Creating vSphere Namespaces in Aria Automation revisited

In a previous post we took a look at how to create vSphere namespaces with vRealize Aria Automation, and how to utilize the vCenter API to create extensibility around it to get more customization.

Now we'll take a closer look at what we can do in Aria Automation.

We have a Cloud Template that includes a Supervisor Namespace already so we'll see the additional properties we can make use of

Cloud Template properties

We'll start out by adding which VM Classes that should be available for the namespaces we create to the yaml

2  - name: best-effort-medium
3  - name: best-effort-small
4  - name: best-effort-xsmall

We'll also add the Storage Profile we've been working with so far, the tkgs-ftt0 profile. This is done by setting a constraint for the storage profile matching a capability tag in a Storage Profile

2  - profile:
3      constraints:
4        - tag: storage:ftt0

Storage Profile

And finally we will hard code some limits just to test

2  cpu_limit: 20
3  memory_limit: 100

Note that when we add in the cpu limit here we cannot set them to 0 to effectively have "unlimited" resources. While the vSphere namespaces can have 0 in limit, the vRA integration fails with the following Limit error Interestingly, the memory limit works with 0..

The yaml schema is ready for testing.

 1formatVersion: 1
 3  name:
 4    type: string
 5    title: Namespace name
 7  Cloud_SV_Namespace_1:
 8    type: Cloud.SV.Namespace
 9    properties:
10      name: ${}
11      limits:
12        cpu_limit: 20
13        memory_limit: 100
14      storage:
15        - profile:
16            constraints:
17              - tag: storage:ftt0
18      vm_classes:
19        - name: best-effort-medium
20        - name: best-effort-small
21        - name: best-effort-xsmall

Deploy Cloud Template

And after the deployment finishes we can verify that the namespace is created with our selected properties

vSphere namespace created

Verify VM classes

Nice. Let's change this up so that the limits can be set as a user input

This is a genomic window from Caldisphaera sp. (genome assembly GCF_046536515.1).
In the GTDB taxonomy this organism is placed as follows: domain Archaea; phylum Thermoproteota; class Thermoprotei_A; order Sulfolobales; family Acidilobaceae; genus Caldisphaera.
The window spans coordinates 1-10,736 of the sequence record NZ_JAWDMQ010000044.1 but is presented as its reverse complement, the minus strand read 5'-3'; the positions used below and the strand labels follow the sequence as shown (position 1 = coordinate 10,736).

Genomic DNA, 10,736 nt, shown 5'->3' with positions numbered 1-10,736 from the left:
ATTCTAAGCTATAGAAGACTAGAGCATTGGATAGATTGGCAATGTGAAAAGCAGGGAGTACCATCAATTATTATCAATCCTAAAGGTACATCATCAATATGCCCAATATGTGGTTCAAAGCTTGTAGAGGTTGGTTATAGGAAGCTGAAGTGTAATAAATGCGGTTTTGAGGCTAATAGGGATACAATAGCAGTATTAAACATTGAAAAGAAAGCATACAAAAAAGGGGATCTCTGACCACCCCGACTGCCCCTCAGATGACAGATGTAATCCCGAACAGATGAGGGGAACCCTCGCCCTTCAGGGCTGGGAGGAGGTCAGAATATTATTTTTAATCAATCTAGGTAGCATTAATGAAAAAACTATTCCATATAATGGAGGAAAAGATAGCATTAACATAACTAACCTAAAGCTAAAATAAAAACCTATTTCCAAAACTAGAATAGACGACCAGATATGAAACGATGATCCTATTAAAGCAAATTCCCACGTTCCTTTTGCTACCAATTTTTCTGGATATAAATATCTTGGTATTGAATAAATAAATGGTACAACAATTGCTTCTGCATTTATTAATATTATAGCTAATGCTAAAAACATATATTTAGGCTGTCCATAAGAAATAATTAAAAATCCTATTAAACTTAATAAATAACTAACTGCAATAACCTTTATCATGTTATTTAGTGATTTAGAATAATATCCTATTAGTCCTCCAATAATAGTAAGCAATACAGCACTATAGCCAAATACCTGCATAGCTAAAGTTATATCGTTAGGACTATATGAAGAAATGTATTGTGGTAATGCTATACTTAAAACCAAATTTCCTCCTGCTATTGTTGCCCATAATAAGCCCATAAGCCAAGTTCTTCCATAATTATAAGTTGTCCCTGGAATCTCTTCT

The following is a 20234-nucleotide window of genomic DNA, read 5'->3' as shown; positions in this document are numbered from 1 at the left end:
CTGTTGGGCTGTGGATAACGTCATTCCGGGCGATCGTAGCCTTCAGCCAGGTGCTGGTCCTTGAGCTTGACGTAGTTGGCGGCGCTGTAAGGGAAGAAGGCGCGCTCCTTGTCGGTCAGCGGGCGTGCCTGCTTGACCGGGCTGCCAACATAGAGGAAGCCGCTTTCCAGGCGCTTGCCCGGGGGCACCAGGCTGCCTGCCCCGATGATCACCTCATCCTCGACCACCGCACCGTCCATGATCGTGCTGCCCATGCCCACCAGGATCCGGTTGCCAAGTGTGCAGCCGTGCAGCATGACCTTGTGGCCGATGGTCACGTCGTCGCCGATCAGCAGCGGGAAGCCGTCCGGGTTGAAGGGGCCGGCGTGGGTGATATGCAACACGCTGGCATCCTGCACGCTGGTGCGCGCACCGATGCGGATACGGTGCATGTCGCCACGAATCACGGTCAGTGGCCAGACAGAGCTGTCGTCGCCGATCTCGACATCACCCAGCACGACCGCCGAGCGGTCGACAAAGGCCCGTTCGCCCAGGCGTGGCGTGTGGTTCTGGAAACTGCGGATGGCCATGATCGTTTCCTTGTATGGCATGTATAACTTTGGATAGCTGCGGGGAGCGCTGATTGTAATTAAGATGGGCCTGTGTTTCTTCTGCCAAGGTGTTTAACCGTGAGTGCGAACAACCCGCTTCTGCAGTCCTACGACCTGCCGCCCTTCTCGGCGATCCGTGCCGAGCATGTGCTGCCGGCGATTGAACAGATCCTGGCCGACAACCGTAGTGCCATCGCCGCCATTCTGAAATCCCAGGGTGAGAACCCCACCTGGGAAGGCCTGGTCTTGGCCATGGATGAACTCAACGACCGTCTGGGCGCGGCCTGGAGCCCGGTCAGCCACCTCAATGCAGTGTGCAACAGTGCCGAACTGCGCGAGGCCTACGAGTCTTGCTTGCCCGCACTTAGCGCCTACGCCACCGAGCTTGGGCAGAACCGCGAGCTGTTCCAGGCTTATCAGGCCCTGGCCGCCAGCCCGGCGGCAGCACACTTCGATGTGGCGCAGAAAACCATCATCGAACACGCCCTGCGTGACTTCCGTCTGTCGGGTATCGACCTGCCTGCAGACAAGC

We'll set the minimum and maximums for the limits, and tie them up in the Supervisor Namespace resource in the Cloud Template

 1formatVersion: 1
 3  name:
 4    type: string
 5    title: Namespace name
 6  cpuLimit:
 7    type: number
 8    title: CPU Limit (MHz)
 9    minimum: 10
10    maximum: 4000
11  memLimit:
12    type: number
13    title: Memory limit (GB)
14    minimum: 0
15    maximum: 1024
17  Cloud_SV_Namespace_1:
18    type: Cloud.SV.Namespace
19    properties:
20      name: ${}
21      limits:
22        cpu_limit: ${input.cpuLimit}
23        memory_limit: ${input.memLimit * 1024}
24      storage:
25        - profile:
26            constraints:
27              - tag: storage:ftt0
28      vm_classes:
29        - name: best-effort-medium
30        - name: best-effort-small
31        - name: best-effort-xsmall

Deploy with limits from user inputs

After deploying this let's check again that our limits are set

vSphere namespace with limits set from user inputs


This post has explored some of the built-in capabilities of the Aria Automation integration with vSphere with Tanzu when it comes to creating vSphere namespaces. There are a more properties that can be set, but hopefully you get the idea on how to use it.

Still there are some shortcomings when dealing with permissions. We worked with permissions in an earlier post through Aria Orchestrator, and in an upcoming post we'll see if we can make use of extensibility to add this to our current setup as well

This page was modified on February 18, 2023: Added links